All seven candidates have pledged to keep the process peaceful but an opposition supporter died when a rally tuned violent on Monday.
The campaign has been dominated by the faltering state of Ghana’s economy and the issue of corruption.
Results are expected within three days.
A run-off will be held later in the month if neither of the two main candidates secures more than 50% of the votes.
Casting my vote – Akwasi Sarpong, BBC Africa, Tema
In Tema, where I’m registered, I found a queue of men and women waiting for voting to start. The first in one of the queues, Alfred Aggrey, told me he arrived five hours earlier. Many wanted to get on with their day’s business.
Loud noises of disapproval rung out when polling officers positioned the voting booths away from the crowd. People demanded that the booths be made to face them so they could see people going in to thumbprint only the assigned ballot papers and no other papers that they suspected could be smuggled in.
After a few minutes of shouting at the officers, their request was carried out to cheers of approval.
Many Ghanaians began queuing at polling stations overnight.
“I needed to register the strong feeling I have about this country with my thumb and the least I could do was to sacrifice sleep,” Comfort Laryea, a 78-year-old who had waited to vote since 04:00 in the capital, Accra, told the Reuters news agency.
For many, the economy is the main issue.
“We need change in Ghana because things are very difficult,” taxi driver Stephen Antwi Boasiako told the AP news agency. “This country has a lot of resources that can provide good jobs, but they’re not used.”
Police have told voters to go home after casting their votes, Joy FM reported.
Security was tight in Tamale, northern Ghana, as voting began
Some people left stones overnight to reserve their places in the voting queue
The candidates signed a pact last week vowing to follow electoral rules and keep the peace.
But clashes broke out on Monday in Chereponi, a small northern town on the border with Togo. In addition to the reported death, six people are said to be in a critical condition as a result.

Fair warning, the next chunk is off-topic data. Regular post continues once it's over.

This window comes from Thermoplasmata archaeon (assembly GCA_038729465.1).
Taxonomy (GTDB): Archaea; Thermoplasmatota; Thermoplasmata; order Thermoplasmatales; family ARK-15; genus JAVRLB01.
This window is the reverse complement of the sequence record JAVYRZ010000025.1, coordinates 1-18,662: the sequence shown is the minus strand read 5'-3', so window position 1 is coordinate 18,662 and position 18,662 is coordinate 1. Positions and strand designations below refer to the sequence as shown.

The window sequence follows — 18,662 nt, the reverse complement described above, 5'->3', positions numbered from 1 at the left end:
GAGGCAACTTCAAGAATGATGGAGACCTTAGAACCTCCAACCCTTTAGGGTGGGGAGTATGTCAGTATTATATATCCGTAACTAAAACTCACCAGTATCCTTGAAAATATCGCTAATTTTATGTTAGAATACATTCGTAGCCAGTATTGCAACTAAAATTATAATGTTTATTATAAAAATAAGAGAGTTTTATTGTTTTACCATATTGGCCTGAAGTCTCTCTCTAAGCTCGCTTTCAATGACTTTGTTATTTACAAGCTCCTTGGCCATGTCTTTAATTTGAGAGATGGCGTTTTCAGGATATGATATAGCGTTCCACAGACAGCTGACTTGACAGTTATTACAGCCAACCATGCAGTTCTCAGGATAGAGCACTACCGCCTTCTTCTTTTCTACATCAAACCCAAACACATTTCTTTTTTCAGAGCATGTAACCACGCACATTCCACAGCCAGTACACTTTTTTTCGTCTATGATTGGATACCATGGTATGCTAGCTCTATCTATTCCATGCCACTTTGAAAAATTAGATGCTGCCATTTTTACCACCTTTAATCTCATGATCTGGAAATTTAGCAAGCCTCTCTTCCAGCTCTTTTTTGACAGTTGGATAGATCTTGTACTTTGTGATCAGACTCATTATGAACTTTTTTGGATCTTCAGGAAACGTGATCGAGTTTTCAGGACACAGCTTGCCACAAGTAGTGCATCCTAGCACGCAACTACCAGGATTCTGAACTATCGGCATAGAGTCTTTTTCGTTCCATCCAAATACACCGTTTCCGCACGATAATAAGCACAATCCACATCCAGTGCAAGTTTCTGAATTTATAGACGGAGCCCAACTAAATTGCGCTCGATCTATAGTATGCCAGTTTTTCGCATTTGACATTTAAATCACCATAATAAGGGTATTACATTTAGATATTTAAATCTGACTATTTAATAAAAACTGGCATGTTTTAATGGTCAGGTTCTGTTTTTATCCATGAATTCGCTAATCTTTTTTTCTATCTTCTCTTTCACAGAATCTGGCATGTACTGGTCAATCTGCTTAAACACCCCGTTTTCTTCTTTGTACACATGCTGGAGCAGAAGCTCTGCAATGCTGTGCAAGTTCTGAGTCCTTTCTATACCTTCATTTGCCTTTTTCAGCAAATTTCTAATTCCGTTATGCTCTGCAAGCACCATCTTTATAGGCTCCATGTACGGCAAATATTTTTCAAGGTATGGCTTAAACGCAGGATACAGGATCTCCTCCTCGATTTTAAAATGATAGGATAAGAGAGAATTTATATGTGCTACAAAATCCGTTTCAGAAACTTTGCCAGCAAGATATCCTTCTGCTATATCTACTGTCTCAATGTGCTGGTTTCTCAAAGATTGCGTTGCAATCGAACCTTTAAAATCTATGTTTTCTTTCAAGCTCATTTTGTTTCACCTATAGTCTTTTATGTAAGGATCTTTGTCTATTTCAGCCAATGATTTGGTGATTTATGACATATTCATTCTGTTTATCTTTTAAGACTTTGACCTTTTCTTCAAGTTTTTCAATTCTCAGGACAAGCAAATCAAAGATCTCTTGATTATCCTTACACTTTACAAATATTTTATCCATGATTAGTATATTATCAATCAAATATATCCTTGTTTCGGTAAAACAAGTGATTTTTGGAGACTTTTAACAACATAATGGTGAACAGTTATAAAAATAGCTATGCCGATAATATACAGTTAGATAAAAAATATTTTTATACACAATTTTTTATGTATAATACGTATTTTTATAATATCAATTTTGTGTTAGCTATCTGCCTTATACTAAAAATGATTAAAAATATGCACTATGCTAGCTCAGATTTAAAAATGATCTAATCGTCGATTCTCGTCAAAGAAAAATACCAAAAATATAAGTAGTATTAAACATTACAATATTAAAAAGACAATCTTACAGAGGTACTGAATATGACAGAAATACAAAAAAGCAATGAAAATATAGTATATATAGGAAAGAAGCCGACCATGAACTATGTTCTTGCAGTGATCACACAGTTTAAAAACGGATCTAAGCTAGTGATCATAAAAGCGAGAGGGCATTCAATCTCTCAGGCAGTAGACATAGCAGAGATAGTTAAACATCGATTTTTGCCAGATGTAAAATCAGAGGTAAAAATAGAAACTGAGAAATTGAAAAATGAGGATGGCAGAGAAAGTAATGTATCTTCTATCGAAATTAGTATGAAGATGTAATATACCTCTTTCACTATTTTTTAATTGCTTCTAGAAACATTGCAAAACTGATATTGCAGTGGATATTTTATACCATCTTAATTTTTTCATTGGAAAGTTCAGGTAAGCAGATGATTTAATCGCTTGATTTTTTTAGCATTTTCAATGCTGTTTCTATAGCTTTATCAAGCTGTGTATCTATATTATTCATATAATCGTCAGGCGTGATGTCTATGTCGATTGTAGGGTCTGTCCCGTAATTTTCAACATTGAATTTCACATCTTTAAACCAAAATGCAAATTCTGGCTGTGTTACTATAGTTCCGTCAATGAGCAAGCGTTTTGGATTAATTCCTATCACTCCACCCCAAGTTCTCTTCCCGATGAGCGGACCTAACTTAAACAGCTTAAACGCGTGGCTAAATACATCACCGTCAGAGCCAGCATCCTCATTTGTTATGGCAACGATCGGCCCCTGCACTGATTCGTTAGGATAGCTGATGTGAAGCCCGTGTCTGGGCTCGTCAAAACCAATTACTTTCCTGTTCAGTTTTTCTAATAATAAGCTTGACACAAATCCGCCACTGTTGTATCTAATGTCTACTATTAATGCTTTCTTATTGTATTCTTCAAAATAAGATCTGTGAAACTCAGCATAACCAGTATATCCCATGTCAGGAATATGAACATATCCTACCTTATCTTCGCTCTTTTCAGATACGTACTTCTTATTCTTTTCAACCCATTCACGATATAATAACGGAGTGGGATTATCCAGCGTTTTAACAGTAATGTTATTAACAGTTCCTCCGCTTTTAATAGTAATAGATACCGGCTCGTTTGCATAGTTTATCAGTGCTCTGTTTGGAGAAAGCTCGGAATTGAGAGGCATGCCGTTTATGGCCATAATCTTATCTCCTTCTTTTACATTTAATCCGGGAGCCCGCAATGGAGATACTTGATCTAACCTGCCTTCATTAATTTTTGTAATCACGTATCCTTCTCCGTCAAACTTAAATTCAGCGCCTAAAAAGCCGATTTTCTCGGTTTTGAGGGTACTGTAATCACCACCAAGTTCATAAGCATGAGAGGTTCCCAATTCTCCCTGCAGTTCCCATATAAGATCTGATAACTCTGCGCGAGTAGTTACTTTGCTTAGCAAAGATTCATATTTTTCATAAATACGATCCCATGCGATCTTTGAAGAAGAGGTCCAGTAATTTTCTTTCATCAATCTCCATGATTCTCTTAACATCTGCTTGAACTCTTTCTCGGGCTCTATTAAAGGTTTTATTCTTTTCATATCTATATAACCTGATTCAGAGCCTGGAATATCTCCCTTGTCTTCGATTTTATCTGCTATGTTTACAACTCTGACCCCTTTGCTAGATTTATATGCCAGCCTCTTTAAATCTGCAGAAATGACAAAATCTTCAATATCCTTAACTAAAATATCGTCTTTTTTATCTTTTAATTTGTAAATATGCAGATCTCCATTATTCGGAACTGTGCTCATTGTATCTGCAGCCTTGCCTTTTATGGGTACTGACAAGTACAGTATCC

Thousands of domestic and foreign election observers have been deployed at the nearly 29,000 polling stations across the country.
Defeat for Mr Mahama of the National Democratic Congress (NDC) would make him the first incumbent to lose an election since Ghana returned to multi-party democracy.
He has been nicknamed “Mr Dumsor”, a local word that refers to the power cuts that have blighted the country during his term, but on the campaign trial has been trying to convince Ghanaians that he is delivering on his promise of creating more jobs.
Mr Akufo-Addo meanwhile has promised free high-school education and more factories, but his critics have questioned the viability of his ambitions.
John Mahama (L) wants a second term; Nana Akufo-Addo (R) hopes it will be third time lucky
NDC candidate: John Dramani Mahama, 58
Vice-president under President John Atta Mills, who died in 2012. Completed his term
Now seeking re-election after serving his first term of four years Political pedigree: His father was first minister of state for the Northern region
Can ‘Mr Power Cut’ John Mahama win a second term?
NPP candidate: Nana Addo Dankwa Akufo-Addo, 72
Campaigned for a return to multi-party democracy under military rule
A former justice and foreign minister in the NPP government from 2001 to 2007, he is running for president for a third time
Political pedigree: His father was a prominent politician who served as chief justice and ceremonial president
Third time lucky for opposition leader Nana Akufo-Addo?